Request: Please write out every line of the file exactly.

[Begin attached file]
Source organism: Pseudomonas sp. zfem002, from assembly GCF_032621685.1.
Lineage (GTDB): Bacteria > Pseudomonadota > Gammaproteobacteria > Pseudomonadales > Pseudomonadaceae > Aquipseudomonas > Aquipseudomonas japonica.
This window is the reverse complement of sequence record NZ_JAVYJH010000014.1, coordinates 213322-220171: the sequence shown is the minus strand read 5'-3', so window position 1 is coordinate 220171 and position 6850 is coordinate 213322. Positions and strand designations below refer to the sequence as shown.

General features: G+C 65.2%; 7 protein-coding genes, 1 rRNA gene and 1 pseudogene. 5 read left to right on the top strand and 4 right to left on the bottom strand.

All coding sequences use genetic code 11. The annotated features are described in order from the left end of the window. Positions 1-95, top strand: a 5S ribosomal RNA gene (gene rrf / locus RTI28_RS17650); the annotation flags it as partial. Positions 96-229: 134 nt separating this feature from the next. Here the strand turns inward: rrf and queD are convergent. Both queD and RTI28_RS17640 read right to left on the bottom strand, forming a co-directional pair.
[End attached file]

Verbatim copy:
Source organism: Pseudomonas sp. zfem002, from assembly GCF_032621685.1.
Lineage (GTDB): Bacteria > Pseudomonadota > Gammaproteobacteria > Pseudomonadales > Pseudomonadaceae > Aquipseudomonas > Aquipseudomonas japonica.
This window is the reverse complement of sequence record NZ_JAVYJH010000014.1, coordinates 213322-220171: the sequence shown is the minus strand read 5'-3', so window position 1 is coordinate 220171 and position 6850 is coordinate 213322. Positions and strand designations below refer to the sequence as shown.

General features: G+C 65.2%; 7 protein-coding genes, 1 rRNA gene and 1 pseudogene. 5 read left to right on the top strand and 4 right to left on the bottom strand.

All coding sequences use genetic code 11. The annotated features are described in order from the left end of the window. Positions 1-95, top strand: a 5S ribosomal RNA gene (gene rrf / locus RTI28_RS17650); the annotation flags it as partial. Positions 96-229: 134 nt separating this feature from the next. Here the strand turns inward: rrf and queD are convergent. Both queD and RTI28_RS17640 read right to left on the bottom strand, forming a co-directional pair.